Light and Motion Urban 500
This headlight-taillight combo is the commuter-light setup we’ve always dreamed of: it charges via USB, it has sidelights for better visibility in traffic, and the belt-strap mounts make it easy to take the lights with you when you get where you’re going. Bonus: the Urban 500 (pictured) is plenty bright enough to do double duty on techy singletrack.
Capable of overlaying photos and video with GPS data, the Inou is an excellent tool for documenting rides. Hit record on the simple bar- or helmet-mounted cam to film as you go, then use the included software to create maps with embedded pictures and footage of the ride’s most memorable (or confusing) spots.
Because the Revolution connects straight to your bike’s drivetrain (not the rear wheel), it provides the neatest bike interface of any trainer we’ve tried. And though our neighbors weren’t enamored of the jet-engine roar, we appreciated the cooling airflow the fan and flywheel created. Bummer: at $440, the associated Power Pilot power meter is pricey.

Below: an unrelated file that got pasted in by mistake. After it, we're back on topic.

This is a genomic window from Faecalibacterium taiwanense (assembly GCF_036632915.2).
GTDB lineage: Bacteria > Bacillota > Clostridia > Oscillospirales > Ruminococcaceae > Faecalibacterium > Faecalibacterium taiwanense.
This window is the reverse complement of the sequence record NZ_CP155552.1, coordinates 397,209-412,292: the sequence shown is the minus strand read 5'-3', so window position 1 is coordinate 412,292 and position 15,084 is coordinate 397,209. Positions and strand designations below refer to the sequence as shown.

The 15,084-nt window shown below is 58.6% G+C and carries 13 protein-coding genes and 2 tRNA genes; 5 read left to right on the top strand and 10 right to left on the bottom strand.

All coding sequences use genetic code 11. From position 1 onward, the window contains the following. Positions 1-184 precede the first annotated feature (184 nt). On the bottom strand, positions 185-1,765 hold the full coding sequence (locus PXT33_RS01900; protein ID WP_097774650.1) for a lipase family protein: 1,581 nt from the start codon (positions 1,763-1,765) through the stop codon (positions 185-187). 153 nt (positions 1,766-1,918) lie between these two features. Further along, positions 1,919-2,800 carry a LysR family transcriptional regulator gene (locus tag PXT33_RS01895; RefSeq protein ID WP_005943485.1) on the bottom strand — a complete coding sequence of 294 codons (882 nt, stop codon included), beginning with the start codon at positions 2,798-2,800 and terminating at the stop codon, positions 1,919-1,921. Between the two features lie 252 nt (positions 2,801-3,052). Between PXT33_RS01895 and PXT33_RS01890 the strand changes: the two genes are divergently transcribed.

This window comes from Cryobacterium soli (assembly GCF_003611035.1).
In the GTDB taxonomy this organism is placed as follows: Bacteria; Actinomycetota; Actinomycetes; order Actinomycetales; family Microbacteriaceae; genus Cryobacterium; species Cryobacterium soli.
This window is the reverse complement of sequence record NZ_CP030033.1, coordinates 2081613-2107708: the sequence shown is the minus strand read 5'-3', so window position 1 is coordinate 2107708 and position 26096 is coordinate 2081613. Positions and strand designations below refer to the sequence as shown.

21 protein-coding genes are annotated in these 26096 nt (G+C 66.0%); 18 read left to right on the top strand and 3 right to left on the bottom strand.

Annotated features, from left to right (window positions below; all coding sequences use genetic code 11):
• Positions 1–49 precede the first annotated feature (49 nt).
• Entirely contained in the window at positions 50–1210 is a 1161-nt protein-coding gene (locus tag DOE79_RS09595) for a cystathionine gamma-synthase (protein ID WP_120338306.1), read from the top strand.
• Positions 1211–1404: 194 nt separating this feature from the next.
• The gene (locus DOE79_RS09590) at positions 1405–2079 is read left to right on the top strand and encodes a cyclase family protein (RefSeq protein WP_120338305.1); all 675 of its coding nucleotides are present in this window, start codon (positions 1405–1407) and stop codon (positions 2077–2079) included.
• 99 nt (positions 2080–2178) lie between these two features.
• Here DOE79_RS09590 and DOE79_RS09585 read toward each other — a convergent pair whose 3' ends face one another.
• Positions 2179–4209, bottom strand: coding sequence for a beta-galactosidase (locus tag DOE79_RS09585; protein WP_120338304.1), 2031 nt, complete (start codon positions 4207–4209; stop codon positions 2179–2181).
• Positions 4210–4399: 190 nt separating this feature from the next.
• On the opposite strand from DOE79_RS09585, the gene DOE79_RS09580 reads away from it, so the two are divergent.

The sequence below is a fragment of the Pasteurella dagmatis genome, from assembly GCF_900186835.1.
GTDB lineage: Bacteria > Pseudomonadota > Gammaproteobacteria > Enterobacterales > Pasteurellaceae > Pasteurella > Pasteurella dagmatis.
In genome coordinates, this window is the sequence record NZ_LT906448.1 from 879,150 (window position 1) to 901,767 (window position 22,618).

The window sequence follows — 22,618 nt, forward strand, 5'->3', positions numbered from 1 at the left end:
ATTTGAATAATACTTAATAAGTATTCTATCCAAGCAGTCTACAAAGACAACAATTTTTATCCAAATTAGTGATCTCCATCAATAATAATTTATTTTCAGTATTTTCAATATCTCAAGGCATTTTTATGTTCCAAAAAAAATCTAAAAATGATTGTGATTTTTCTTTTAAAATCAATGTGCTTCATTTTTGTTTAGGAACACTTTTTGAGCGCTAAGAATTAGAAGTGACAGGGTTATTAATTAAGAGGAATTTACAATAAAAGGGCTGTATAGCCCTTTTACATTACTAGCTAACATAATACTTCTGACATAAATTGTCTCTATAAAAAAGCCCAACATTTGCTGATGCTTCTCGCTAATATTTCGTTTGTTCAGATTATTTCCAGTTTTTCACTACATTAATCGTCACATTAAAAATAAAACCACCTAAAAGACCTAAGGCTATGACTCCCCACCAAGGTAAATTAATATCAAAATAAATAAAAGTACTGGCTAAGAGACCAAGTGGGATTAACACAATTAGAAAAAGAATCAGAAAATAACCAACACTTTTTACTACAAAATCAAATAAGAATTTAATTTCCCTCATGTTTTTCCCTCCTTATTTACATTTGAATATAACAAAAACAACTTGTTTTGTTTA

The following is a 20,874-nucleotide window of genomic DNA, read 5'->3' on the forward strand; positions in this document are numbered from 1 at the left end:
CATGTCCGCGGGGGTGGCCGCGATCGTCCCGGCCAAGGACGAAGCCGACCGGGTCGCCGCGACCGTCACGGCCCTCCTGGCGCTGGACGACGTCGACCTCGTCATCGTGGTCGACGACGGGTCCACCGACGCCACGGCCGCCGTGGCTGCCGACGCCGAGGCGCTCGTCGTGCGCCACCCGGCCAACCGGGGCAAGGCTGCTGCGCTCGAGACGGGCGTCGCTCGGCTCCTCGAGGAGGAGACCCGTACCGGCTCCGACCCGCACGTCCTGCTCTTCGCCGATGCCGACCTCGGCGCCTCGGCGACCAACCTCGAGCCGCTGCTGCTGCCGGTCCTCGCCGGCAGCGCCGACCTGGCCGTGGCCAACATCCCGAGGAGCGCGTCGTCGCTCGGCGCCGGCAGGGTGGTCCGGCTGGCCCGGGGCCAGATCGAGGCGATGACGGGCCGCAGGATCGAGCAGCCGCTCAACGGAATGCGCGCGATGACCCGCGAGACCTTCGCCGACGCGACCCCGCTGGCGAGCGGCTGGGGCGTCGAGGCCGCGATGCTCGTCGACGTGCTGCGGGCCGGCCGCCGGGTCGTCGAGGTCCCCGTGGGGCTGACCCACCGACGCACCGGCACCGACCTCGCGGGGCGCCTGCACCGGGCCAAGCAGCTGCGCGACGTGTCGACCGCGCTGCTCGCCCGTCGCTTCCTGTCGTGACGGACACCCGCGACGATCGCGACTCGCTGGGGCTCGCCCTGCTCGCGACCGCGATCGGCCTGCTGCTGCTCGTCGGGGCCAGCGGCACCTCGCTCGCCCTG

Using a series of algorithms CycleOps created after evaluating thousands of riders’ data files, the PowerCal extrapolates your power output from your heart rate. It’s approximately 10 percent less accurate than hub- or crank-based systems, but it also comes at a fraction of the cost.
Garmin Edge 200
Don’t need the cadence, heart-rate, or power data glut? The trim and simple 200 collects the basics (elapsed time, distance, speed) as well as a GPS track of your ride, and it costs barely more than a cyclometer without GPS. Plus, it’s simple to install and nearly indestructible.
iBike iDash Phone Booth
Of the dozens of bike mounts we’ve tested, the stem-bolt-utilizing Phone Booth is the most secure, weatherproof system we’ve found. You can get the case alone and use your phone with any number of great apps (MapMyRide, BikeBrain, and Strava, for instance) or buy the unit as an all-in-one bike computer that tracks speed, cadence, and heart rate ($330) and even power ($550).